From the Editors: This Is the One I'll Be Remembered For
(or, how running a paper can feel like directing the worst movie ever made)
Allow me to drop the veil of "the Editors" for the moment.
This is being written by Nick Warren, managing editor of the Erie Reader, and it's the last time I'll be able to say that.
So? You ask, why are there B-movie creatures on the cover? I'll get to that soon.
In the meantime, I've accepted another position. It's still right here in town; I'm just shifting ever so slightly, trading editing for marketing. While I'm looking ahead with eager eyes toward what the future holds, now seems to be the proper time to get a little sentimental about the past, and I love to get sentimental.
The past six years in which I've served as managing editor have been nothing short of incredible. For the better part of a decade, I have lived and breathed this job. It's been so much more than a paycheck for me — being able to boost up local musicians, artists, and businesses has been something I wouldn't trade for anything.
I hope I've made a difference for the better. I tried, honestly I did.
Perhaps you've noticed, but this is our de facto Halloween issue, being in October and all. For more than a decade, "Monster" Mark Kosobucki has been providing the art for our Halloween issue, and this year is no exception. A friend of mine since college, Mark is one of the most talented illustrators I've had the pleasure to work with. He also gets Halloween like no one else.
As a concept, I suggested taking a cue from the worst movie ever made, Plan 9 From Outer Space (And before you correct me, yes, I know that the cover actually portrays characters from Robot Monster and King of the Rocketmen, but just bear with me).
For all its flaws, I love Plan 9 deeply (as does Kosobucki, not to mention fellow contributors Brad Pattullo and Forest Taylor).
More so, however, I love the movie it inspired, Tim Burton's 1994 classic Ed Wood. It is without a doubt, my favorite movie of all time.
The titular director, Edward D. Wood Jr., is played by Johnny Depp. His character exaggerates certain aspects of Wood's real personality, and it's so much more beautiful than the already captivating reality.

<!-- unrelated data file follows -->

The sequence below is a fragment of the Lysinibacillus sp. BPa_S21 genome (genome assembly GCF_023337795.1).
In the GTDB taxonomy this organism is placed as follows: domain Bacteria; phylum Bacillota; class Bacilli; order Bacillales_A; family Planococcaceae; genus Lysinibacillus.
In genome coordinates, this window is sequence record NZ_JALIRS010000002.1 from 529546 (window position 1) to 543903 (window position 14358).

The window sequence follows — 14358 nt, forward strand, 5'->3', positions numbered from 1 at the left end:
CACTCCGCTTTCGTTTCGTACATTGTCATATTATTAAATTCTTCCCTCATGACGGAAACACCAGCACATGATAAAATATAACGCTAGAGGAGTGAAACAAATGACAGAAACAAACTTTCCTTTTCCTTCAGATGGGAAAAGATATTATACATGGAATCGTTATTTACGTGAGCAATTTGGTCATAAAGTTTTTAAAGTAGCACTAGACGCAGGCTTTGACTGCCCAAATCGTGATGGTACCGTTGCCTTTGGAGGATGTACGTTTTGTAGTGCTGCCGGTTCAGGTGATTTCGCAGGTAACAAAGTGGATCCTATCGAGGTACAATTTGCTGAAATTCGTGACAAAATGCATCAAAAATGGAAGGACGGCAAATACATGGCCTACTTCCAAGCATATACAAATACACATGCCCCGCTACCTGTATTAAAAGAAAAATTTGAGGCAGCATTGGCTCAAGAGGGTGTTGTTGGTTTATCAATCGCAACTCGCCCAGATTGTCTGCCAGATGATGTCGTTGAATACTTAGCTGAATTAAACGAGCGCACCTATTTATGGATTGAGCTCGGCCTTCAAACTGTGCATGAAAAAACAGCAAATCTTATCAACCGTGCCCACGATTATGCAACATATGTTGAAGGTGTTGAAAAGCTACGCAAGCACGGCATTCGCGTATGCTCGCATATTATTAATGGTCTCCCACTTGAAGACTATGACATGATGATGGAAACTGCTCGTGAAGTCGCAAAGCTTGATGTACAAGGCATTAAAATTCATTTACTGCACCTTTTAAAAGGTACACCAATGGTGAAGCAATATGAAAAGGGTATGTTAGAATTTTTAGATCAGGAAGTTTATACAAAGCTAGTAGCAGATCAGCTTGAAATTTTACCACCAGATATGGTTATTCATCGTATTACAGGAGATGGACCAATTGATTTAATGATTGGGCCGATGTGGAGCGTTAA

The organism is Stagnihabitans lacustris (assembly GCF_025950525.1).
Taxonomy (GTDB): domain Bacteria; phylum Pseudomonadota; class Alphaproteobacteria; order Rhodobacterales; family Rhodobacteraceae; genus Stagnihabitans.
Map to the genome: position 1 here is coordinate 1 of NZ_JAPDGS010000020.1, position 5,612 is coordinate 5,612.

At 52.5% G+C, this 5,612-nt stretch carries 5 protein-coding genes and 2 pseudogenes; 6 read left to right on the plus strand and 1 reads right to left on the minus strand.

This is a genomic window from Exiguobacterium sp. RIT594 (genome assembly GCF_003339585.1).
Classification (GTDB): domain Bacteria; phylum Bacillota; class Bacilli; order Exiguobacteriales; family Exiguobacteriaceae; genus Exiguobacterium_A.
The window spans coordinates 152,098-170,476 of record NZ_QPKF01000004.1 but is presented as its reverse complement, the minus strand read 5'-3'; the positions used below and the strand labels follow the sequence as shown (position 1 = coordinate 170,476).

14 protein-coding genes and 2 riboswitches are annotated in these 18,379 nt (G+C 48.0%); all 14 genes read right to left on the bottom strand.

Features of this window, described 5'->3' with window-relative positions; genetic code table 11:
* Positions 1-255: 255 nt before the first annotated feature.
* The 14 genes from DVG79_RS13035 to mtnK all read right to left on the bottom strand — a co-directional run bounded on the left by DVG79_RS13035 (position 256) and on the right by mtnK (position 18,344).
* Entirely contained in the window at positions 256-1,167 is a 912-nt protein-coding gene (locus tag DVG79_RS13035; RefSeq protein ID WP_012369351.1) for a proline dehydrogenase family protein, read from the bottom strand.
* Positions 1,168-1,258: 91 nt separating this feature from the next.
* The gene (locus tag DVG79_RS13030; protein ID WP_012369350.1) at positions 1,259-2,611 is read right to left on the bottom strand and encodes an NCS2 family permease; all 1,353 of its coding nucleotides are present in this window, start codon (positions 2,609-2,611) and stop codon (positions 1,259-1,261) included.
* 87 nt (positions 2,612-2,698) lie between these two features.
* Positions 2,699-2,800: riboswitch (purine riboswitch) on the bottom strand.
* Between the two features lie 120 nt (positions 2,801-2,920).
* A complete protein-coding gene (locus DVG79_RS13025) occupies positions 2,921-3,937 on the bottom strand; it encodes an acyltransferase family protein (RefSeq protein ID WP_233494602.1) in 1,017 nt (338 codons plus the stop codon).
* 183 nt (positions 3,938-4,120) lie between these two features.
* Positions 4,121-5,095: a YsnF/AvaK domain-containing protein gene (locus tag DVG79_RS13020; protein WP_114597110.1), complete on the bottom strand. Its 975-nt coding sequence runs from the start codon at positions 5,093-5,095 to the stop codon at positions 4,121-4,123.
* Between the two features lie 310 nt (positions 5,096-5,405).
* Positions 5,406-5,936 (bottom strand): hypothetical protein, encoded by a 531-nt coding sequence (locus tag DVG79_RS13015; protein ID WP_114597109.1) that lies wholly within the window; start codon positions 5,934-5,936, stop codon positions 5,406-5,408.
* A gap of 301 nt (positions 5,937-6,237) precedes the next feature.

Aside from Don himself, Wood is the definition of quixotic. While Quixote fought against windmills, Ed Wood fought against any obstacle in his way to make his art and vision a reality. He makes stupid decisions, ones that are laughable and absurd. He makes compromises, cuts corners, and has a positive attitude the whole time.
"Mr. Wood, I only got one hour of sleep," a weary crewmember says. Wood replies "Yeah? Well, I got no sleep, and I feel great!"
But the thing about Ed Wood was that no matter what Hollywood threw at him, he got it done. He's forever in the history books because he wouldn't give up until he saw his film on the silver screen.
And it wasn't just about him. He made a family out of misfits. He gave Bela Legosi his last role before he passed away. He hired Maila Nurmi, better known as Vampira, even though she refused to speak. And wrestler Tor Johnson, even though he barely could. Wood was a transvestite himself, and welcomed people like Bunny Breckinridge, an openly gay man and drag queen in the 1950s into his family, giving him his only film role, as the ruler of a planet.
While people booed Wood's earlier works like Glen or Glenda and Bride of the Monster, Plan 9 found its audience. Welcomed by the hearts of fellow oddballs and weirdos decades later, it became one of the big "midnight movies," filled with lively comments, paving the way for both Mystery Science Theater 3000 and The Rocky Horror Picture Show.
At the end of Ed Wood, Depp watches as his film is screened for the first time, and says with conviction that "this is the one. This is the one I'll be remembered for.
He was right.
So far, my time at the Reader has been perhaps my greatest joy. I'm also grateful to say that I've found my chosen family amongst the weirdos, artists, and musicians of Erie.
I've been here a while. As I step down, I'm the longest-serving managing editor. I've written the most articles. I've designed the most covers. The Reader is going to be hard for me to leave.
So, I won't.
I'll be happy to be contributing to the Reader for as long as they'll have me. In the meantime, the future is in good hands. Stay tuned to find out more.
Because as the great Criswell once said "we are all interested in the future, for that is where you and I are going to spend the rest of our lives."